9/1/2005 | 2 MINUTE READ

Cowboy in name only

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Located just above the automotive troposphere but below the stratosphere, the $164,990 Bentley Continental Flying Spur appeals to buyers looking for a sporting—yet reserved—luxury vehicle.

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Located just above the automotive troposphere but below the stratosphere, the $164,990 Bentley Continental Flying Spur appeals to buyers looking for a sporting—yet reserved—luxury vehicle. Mercedes and BMW are too common for this buyer, while vehicles like the Maybach and Rolls Royce Phantom are too pretentious. For them, the reserved—yet—"affordable" Continental Flying Spur is "just right."

Like the Continental GT from which it is derived, the Flying Spur shares its basics—but only 25% of it parts—with VW's Phaeton sedan. The powertrain builds from a VW base, its W12 delivering power through a ZF automatic gearbox to all four wheels. However, the Flying Spur adds twin turbochargers to produce 552 hp and 479 lb-ft of torque (versus 420 hp and 406 lb-ft for the Phaeton), and its gearbox has six gears instead of five. This is enough to move the 5,456-lb Bentley from 0-60 mph in a supercar-like 4.9 seconds, aided in no small part by a torque curve that reaches its peak at 1,600 rpm and stays flat to the engine redline.

The suspension is the same air-suspended design found on the Phaeton, but with some distinct differences aside from tuning. Aluminum lower uprights are added to the four-link front set-up, while the trapezoidal multi-link rear gets an aluminum rear subframe. The four-wheel ventilated disc brakes are huge—15.9-in. diameter in front and 13.2-in. diameter in the rear—and are said to be the largest offered on any production passenger car. Cast aluminum calipers are used at all four corners. Because the brakes may be hot after hard driving, the electronic parking brake reapplies itself after one and five minutes to compensate for the contraction of the discs as the brakes cool. Bosch supplies the ABS, electronic brake force distribution and brake assist.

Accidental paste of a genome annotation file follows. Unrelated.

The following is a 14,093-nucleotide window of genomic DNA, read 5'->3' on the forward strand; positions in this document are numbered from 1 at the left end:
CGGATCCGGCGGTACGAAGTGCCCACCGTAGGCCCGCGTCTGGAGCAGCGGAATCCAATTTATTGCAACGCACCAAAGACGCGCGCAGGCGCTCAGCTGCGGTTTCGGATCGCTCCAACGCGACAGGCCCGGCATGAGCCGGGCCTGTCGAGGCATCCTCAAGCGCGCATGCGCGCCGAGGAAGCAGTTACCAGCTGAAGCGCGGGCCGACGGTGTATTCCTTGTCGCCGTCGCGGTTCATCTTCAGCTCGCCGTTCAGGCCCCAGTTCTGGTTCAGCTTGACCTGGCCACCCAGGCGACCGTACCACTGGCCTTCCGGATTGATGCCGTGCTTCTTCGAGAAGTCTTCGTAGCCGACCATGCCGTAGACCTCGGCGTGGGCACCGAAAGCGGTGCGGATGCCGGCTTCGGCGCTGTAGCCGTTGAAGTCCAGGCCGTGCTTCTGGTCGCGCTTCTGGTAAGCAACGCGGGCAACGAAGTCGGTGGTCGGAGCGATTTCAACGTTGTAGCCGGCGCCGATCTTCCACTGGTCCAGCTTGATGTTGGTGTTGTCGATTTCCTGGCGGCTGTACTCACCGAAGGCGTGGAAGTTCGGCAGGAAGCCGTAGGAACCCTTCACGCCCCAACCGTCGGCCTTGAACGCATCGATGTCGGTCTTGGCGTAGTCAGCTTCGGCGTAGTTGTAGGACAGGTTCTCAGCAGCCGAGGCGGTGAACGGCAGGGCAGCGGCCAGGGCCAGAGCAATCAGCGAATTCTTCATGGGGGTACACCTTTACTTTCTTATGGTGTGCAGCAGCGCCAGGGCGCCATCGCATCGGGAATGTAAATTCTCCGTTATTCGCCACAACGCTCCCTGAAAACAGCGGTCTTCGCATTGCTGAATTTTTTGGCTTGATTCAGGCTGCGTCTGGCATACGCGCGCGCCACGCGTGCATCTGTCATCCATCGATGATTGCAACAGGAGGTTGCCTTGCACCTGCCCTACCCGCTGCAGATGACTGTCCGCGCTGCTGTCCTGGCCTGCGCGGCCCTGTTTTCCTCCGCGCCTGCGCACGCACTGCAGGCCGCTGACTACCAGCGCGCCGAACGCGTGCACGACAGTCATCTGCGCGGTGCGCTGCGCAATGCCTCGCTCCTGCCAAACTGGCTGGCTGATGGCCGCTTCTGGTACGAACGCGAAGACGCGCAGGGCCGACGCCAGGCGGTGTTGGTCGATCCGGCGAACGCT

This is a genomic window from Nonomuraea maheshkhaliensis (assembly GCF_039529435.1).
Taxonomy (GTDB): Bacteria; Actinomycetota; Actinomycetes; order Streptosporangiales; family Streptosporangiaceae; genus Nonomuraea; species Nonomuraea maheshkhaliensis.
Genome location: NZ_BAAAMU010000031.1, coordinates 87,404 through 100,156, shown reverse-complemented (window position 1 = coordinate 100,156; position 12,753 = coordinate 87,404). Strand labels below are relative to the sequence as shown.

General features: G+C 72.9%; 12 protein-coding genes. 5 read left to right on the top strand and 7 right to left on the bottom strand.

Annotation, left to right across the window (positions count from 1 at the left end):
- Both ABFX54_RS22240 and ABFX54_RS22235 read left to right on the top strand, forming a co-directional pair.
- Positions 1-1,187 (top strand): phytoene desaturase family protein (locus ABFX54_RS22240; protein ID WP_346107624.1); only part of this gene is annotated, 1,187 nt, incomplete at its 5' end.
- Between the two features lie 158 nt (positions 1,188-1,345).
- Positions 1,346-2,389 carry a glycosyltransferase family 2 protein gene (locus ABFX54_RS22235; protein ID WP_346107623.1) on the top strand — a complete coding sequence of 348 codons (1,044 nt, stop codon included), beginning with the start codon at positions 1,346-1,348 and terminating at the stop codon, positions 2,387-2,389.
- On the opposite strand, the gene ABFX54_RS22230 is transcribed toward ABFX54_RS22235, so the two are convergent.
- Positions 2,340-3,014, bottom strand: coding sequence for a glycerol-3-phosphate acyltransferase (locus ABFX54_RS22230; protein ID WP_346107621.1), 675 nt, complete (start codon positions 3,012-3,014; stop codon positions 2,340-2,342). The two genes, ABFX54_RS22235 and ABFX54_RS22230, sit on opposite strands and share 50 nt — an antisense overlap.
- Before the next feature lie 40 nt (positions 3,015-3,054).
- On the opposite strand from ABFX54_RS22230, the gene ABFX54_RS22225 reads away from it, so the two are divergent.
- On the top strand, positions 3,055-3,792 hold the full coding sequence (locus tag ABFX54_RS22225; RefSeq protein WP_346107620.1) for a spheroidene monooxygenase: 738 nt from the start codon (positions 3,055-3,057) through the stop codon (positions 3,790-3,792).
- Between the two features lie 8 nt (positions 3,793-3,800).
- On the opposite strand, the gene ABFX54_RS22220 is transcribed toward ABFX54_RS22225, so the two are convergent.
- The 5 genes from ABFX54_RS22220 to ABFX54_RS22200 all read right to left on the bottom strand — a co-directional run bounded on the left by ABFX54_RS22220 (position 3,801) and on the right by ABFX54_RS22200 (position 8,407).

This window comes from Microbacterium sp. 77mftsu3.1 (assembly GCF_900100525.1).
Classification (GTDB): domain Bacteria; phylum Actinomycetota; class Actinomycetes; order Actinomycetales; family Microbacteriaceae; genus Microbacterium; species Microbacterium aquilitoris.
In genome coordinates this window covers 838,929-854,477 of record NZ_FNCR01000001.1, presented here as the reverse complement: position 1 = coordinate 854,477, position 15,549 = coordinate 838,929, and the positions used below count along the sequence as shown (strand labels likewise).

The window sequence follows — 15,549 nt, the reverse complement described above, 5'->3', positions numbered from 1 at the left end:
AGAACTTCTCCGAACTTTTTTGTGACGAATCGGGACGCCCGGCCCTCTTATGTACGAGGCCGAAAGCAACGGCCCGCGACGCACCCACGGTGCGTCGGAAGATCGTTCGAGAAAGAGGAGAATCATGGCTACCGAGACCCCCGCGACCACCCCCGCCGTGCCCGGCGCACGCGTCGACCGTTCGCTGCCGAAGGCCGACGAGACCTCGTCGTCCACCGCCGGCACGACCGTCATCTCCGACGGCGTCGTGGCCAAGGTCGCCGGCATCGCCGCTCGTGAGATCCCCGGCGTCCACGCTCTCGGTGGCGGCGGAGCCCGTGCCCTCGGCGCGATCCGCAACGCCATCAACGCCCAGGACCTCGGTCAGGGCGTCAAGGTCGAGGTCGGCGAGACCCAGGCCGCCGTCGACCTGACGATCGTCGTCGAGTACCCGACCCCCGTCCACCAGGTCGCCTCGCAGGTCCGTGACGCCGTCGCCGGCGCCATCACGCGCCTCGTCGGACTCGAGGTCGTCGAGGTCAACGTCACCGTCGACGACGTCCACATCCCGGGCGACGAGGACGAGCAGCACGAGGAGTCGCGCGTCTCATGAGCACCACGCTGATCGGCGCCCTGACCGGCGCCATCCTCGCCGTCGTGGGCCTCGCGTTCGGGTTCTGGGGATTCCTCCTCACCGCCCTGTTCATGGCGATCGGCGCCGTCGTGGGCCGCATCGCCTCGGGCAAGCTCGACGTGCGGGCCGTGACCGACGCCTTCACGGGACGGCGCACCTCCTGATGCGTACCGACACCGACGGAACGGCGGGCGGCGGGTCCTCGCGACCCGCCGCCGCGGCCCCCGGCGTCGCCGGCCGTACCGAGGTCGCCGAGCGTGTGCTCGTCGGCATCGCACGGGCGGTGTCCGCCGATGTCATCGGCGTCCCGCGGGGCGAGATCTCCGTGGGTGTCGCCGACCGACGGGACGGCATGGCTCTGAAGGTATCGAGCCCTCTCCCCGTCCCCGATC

Design of the four-door was concurrent with that of the GT coupe, and overseen by Bentley Design director Dirk van Braeckel. Raul Pires, head of Exterior Design at Bentley, penned the sedan, which boasts a Cd of 0.31, slightly lower than the GT's 0.32 Cd. Despite a top speed of 195 mph, there are no spoilers or add-ons to keep the Flying Spur from flying. A small trunk lid lip spoiler works in tandem with a diffuser that moves underbody air through tuned vanes in the lower rear bumper panel. Despite a 12-in. longer wheelbase and an overall length 20-in. greater than the GT, the Flying Spur not only has an exemplary 46-Hz body resonance frequency, it is instantly recognizable as the GT's bigger brother.

The wood veneers used in the interior are laser-cut, applied to an aluminum substrate, hand-lacquered, machined and polished before installation. Eleven hides are used in the interior, and each piece is cut from a digital pattern to reduce waste. The steering wheel is double-stitched by hand using two needles simultaneously, and takes five hours to complete.

The Flying Spur will be built alongside the GT at Bentley's Crewe, England, facility, though some production could be shifted to VW's Phaeton factory in Dresden, Germany, to meet expected demand. And what is the demand for a $165,000 car? 2,000 advanced orders are chasing a production run of 1,800 Flying Spurs each year.—CAS 

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